One thing I can say about it is that I am incredibly thankful for the good neighbor I now have! He is a 70-year-old truck driver named Tom. He spends most of his days on the road. This means it is very quiet around here for me! I can turn my tv or radio up as loud as I like. I feel like I won the lottery by having Tom as my neighbor. He makes sure our yard stays mowed and is quick to bring my trash can back from the street whenever it needs to be. I am very quiet when he is home, hoping that I never disturb him, as I am so grateful for the time he is gone. He seems to be a lovely person the few times we have talked. And yes, I did take the opportunity to express how much I appreciate him being a good neighbor! I do not plan to remain in this duplex for much longer, as I dream of a newer, more updated apartment. But I have to say, having a good neighbor like Tom has me taking my time moving on. I know just how lucky I am.
There have been many neighbors throughout my life that left a positive influence on me. Whether it was them being respectful of my privacy, lending a helping hand, or a few who became my friend. I have been very blessed with good neighbors, and in turn, I have always strived to be a good neighbor myself. As much as I can be a hermit, I enjoy living by the golden rule.
I can describe summers in the South in one word…hot!
Back in the 1960s, air conditioning was only a dream to rural families, so it was usually a little cooler outdoors on a front porch, or especially under the shade of a nice old tree.
Growing up in Tennessee, playing outside from dawn to dusk was a daily routine in the summer months. My sister and I spent many hours playing in the shade generously offered from the woods that surrounded our mountain top home. The only breaks taken were for a much-welcomed meal, or a trip to the little red outhouse.
There were a vast variety of trees on our 11-acre property. My favorites were beautiful Pines, Dogwoods, Apple, Peach, and Mimosa. There was even a Persimmon tree that my mama loved. I adored sitting under my favorite pine tree in the front yard, reading many a book from cover to cover.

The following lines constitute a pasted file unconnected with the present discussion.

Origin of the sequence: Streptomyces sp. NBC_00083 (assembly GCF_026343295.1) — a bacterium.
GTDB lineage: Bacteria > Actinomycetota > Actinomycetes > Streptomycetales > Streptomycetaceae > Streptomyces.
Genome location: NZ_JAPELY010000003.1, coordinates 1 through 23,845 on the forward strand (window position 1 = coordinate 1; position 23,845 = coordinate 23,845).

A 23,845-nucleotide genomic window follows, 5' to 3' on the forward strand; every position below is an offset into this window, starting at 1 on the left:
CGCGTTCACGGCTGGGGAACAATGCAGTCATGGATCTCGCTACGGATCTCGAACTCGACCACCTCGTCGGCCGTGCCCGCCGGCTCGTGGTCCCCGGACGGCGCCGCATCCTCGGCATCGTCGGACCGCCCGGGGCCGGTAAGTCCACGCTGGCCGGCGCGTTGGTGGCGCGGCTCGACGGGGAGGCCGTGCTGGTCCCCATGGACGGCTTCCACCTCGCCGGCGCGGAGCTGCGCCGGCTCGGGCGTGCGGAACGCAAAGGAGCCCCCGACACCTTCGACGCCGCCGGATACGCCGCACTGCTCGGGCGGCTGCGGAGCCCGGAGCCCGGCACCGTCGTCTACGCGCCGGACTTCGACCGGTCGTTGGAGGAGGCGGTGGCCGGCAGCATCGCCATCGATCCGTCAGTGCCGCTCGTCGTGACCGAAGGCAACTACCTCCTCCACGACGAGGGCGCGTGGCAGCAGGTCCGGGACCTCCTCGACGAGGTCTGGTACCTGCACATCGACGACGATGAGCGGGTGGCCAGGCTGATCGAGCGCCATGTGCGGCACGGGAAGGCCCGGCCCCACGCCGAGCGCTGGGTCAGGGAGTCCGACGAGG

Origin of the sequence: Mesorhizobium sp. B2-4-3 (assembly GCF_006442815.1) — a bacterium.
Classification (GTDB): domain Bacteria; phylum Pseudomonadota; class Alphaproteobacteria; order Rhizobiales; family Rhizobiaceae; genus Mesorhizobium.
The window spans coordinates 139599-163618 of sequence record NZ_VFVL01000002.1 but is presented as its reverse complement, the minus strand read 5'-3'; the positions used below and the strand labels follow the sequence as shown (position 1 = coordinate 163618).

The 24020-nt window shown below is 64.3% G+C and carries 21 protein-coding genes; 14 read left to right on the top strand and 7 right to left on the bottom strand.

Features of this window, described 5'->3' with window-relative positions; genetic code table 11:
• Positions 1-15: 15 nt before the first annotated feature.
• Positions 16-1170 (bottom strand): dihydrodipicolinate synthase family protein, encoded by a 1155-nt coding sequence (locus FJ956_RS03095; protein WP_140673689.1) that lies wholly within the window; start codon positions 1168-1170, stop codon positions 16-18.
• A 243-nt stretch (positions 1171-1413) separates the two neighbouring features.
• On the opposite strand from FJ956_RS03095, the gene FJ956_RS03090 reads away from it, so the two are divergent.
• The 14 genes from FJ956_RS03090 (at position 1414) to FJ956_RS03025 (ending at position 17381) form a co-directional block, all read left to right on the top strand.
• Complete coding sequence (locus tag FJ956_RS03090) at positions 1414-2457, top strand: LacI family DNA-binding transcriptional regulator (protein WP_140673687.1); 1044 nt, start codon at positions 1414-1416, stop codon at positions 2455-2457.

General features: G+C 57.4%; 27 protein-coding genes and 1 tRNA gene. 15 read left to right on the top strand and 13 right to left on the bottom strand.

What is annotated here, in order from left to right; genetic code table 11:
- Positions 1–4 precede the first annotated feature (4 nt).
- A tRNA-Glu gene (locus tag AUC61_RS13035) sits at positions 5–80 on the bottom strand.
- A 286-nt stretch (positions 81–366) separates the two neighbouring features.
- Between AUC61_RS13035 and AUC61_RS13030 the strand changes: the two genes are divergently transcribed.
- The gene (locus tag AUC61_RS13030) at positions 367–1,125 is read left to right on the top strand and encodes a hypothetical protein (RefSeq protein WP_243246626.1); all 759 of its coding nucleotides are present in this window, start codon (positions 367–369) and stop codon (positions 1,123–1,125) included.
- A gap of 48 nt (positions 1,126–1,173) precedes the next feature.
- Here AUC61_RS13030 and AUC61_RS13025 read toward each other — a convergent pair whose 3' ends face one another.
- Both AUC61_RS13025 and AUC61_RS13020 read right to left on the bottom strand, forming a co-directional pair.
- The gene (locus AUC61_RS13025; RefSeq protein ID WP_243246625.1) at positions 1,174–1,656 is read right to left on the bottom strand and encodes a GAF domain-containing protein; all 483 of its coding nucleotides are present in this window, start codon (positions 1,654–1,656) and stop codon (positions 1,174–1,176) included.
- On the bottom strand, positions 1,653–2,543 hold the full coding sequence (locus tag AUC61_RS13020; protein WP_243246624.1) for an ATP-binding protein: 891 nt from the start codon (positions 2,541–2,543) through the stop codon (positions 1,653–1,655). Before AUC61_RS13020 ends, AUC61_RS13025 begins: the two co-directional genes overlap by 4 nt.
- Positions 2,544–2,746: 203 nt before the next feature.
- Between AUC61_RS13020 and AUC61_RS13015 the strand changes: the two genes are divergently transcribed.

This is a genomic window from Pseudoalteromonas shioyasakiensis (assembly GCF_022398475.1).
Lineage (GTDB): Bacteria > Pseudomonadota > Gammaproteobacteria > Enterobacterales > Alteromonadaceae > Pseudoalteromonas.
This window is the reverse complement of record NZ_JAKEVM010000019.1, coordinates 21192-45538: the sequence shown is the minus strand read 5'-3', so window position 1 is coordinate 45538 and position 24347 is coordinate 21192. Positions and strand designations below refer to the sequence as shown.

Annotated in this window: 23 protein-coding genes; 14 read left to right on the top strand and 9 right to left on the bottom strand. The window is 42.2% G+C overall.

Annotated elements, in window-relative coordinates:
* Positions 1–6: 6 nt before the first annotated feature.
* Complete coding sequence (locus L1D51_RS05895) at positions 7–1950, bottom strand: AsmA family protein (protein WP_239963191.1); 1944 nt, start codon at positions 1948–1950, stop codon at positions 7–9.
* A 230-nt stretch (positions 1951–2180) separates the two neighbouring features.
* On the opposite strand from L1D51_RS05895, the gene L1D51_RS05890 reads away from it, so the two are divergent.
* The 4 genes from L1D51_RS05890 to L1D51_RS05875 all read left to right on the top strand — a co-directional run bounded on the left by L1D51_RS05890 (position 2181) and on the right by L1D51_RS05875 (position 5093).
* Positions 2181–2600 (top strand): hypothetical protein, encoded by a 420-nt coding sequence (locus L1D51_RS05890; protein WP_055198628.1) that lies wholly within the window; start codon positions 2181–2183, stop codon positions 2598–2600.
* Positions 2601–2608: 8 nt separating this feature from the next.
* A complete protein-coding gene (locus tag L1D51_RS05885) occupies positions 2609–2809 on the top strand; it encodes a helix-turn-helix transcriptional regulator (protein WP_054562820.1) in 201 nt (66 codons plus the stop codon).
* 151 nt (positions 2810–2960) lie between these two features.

Most of these trees were ancient. Two of the oldest were two Black Walnut trees, growing side by side, near our backdoor. They were huge! And gave us a delicious supply of meaty Black Walnuts every year. They were a treasure to my dad, and Black Walnuts were his favorite nut.
Those Black Walnut trees offered shade for a lot of activities. My mama had a clothesline there, just for clothes she wanted to shield from the sun. My mama sat under those trees to snap fresh green beans from her garden, that she would later freeze or can for us to eat on all winter. My sister and I often helped, along with shucking many ears of corn. My least favorite of the two. Still is. My daddy loved to stretch out on his aluminum, webbed chaise lounge, after a long day of working in the garden, or weeding the property with a sickle. No such thing as a weed eater back then.
One of the most memorable activities that went on under those Black Walnut trees has to be my mama killing chickens. I know that sounds violent, but on a farm, chickens aren’t just for eggs. They are also for fried chicken dinners! I have a vivid memory of being around age 4 and seeing Mama wringing a chicken’s neck, chopping the head off with an ax, and then plucking it of all its feathers. I was afraid of chickens because they always seemed to chase me. So, I guess this gruesome scene wasn’t so bad to me. But that changed when Mama cut one of the chicken’s head off and the chicken got away from her. It went running around the yard…well…like a chicken with its head cut off! And you guessed correct; it ran straight for me! To say it terrified me to my core would be an understatement. I imagine it took quite some time for Mama to calm me down. From then on, she somehow kept chicken day a very private activity.
Unfortunately, times got tough financially for my parents one year, and my daddy had to make a tough decision. He called a local furniture company and asked if it would interest them in his old Black Walnut trees. They came out and jumped at the chance to purchase the tall beauties. I remember the day they were cut down. It was one of the rare times growing up that I saw my Daddy cry. My dad was a big, brawny man, but he loved dearly every little thing on our homestead and took great pride in it all.
On a brighter note, fried chicken remains one of my favorite foods. As a child I just never connected the chickens my mama killed with the ones in the freezer, or the fried pieces on my plate. Lol.